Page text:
Levels of Measurement
In 1946, Harvard University psychologist Stanley Smith Stevens developed the theory of the four levels of measurement when he published an article in Science entitled, "On the Theory of Scales of Measurement." In this famous article, Stevens argued that all measurement is conducted using four measurement levels. The four levels of measure, in order of complexity, are:
Here is a simple trick for remembering the four levels of measurement: Think "NOIR." Noir is the French word for black. "N" is for nominal. "O" is for Ordinal. "I" is for Interval. And, "R" is for ratio.
Categorical and Quantitative Measures:
The nominal and ordinal levels are considered categorical measures while the interval and ratio levels are viewed as quantitative measures.
Knowing the level of measurement of your data is critically important as the techniques used to display, summarize, and analyze the data depend on their level of measurement.
Let us turn to each of the four levels of measurement.
A. The Nominal Level
The nominal level of measurement is the simplest level. "Nominal" means "existing in name only." With the nominal level of measurement all we can do is to name or label things. Even when we use numbers, these numbers are only names. We cannot perform any arithmetic with nominal level data. All we can do is count the frequencies with which the things occur.
With nominal level of measurement, no meaningful order is implied. This means we can re-order our list of variables without affecting how we look at the relationship among these variables.
Here are some examples of nominal level data:
- The number on an athlete's uniform
- Your social security number
- Your Visa card number
- Your political party affiliation
- The city where you were born
- Your religion
- Your social security number
- The color of your eyes
- The color of your hair
- The color of the candies in a bag of M&Ms
With the nominal level of measurement, we are limited in the types of analyses we can perform. We can count the frequencies of items of interest, but we cannot sort the data in a way that changes the relationship among the variables under investigation. We can calculate the mode of the frequently occurring value or values. And, we can also perform a variety of non-parametric hypotheses tests. Non-parametric tests make no assumptions regarding the population from which the data are drawn. But, we cannot calculate common statistical measures like the mean, median, variance, or standard deviation.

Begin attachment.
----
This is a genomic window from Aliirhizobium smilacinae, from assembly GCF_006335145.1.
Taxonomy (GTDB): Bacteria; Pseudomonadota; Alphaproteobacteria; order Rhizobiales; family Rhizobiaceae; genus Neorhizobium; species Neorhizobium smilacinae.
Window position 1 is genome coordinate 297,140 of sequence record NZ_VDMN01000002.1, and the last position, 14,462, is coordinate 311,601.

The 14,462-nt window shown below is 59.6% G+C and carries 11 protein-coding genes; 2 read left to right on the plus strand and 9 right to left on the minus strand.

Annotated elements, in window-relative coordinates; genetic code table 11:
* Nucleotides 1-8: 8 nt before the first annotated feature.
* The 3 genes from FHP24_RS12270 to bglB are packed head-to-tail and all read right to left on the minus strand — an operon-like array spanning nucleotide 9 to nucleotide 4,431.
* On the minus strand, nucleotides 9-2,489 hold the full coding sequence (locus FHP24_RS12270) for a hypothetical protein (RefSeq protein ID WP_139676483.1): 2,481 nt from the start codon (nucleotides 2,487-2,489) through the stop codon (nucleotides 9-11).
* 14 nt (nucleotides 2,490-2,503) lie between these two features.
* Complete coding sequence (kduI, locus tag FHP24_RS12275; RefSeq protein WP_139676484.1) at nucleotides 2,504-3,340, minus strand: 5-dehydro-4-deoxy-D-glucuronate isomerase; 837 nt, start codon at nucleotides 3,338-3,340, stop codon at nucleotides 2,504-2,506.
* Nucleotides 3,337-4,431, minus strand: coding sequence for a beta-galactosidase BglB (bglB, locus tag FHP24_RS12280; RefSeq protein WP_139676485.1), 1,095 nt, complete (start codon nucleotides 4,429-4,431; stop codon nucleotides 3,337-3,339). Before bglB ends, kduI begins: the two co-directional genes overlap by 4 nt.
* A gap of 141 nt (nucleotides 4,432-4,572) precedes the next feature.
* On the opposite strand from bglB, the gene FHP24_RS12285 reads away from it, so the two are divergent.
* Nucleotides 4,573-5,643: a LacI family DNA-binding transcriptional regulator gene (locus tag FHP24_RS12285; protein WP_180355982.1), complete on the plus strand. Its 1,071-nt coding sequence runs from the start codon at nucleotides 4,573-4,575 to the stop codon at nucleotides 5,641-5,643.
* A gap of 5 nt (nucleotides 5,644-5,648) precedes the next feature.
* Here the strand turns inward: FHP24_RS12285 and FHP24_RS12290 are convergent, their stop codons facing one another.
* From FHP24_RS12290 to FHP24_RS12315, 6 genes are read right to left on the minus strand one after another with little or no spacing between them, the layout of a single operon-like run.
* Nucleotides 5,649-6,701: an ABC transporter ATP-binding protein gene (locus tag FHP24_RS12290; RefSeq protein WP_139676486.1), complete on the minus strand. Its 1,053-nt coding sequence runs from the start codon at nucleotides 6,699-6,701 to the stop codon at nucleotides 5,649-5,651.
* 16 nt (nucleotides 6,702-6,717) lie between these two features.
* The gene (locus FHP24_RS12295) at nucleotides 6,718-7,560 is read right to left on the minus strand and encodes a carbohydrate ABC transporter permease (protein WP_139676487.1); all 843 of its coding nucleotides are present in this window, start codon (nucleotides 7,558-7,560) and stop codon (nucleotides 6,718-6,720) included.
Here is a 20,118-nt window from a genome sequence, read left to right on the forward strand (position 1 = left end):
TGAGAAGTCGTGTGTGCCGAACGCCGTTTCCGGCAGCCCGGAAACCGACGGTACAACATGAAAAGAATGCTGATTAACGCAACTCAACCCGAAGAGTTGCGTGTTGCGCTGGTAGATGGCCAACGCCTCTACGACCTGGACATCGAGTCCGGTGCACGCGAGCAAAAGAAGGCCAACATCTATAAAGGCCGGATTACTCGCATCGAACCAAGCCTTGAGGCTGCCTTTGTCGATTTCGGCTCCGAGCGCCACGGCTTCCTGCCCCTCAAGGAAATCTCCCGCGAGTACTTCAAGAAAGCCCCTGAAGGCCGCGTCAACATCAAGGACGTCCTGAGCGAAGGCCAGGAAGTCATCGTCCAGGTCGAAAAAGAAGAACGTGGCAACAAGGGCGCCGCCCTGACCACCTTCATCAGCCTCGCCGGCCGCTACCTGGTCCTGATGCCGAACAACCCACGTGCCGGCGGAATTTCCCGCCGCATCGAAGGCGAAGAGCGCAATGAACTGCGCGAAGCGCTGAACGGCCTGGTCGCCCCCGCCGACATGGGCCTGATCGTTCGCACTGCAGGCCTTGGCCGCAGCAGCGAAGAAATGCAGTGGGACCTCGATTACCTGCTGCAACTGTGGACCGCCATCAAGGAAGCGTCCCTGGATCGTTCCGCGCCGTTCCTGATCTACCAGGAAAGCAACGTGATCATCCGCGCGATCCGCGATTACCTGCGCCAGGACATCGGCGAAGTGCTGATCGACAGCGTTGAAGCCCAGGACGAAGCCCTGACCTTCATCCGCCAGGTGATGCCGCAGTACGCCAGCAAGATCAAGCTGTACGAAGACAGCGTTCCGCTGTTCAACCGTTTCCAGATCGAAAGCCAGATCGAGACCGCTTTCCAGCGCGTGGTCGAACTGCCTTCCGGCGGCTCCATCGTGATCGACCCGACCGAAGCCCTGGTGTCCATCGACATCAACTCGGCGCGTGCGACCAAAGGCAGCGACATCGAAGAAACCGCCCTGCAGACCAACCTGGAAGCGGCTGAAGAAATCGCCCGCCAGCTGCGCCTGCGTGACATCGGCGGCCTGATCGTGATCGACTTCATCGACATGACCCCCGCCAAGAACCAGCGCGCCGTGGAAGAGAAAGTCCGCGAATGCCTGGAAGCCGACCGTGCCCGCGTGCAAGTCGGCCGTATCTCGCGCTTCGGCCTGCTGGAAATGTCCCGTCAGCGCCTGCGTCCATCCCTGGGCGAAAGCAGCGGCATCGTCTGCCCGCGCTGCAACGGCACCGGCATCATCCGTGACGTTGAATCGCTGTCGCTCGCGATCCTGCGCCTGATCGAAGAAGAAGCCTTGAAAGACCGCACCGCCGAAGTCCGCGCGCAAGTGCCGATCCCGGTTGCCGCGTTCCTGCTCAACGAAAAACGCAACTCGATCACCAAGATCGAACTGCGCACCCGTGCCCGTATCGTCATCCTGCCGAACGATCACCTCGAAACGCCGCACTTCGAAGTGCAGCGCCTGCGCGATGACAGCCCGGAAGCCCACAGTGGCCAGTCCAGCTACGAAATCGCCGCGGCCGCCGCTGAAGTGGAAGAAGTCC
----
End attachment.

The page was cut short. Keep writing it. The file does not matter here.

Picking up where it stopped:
B. The Ordinal Level
The ordinal level of measurement is a more sophisticated scale than the nominal level. This scale enables us to order the items of interest using ordinal numbers. Ordinal numbers denote an item's position or rank in a sequence: First, second, third, and so on. But, we lack a measurement of the distance, or intervals, between ranks. For example, let's say we observed a horse race. The order of finish is Rosebud #1, Sea Biscuit #2, and Kappa Gamma #3. We lack information about the difference in time or distance that separated the horses as they crossed the finish line.
Here are some examples of ordinal level data:
- Order of finish in a race or a contest
- Letter grades: A, B, C, D, or F
- Ranking of chili peppers on a scale of hot, hotter, hottest
- A student's year of study in high school or college: Freshman, Sophomore, Junior, and Senior
- Stage of cancer: Stage I, II, III, or IV
- Level of agreement: Strongly Disagree, Disagree, Neutral, Agree, Strongly Agree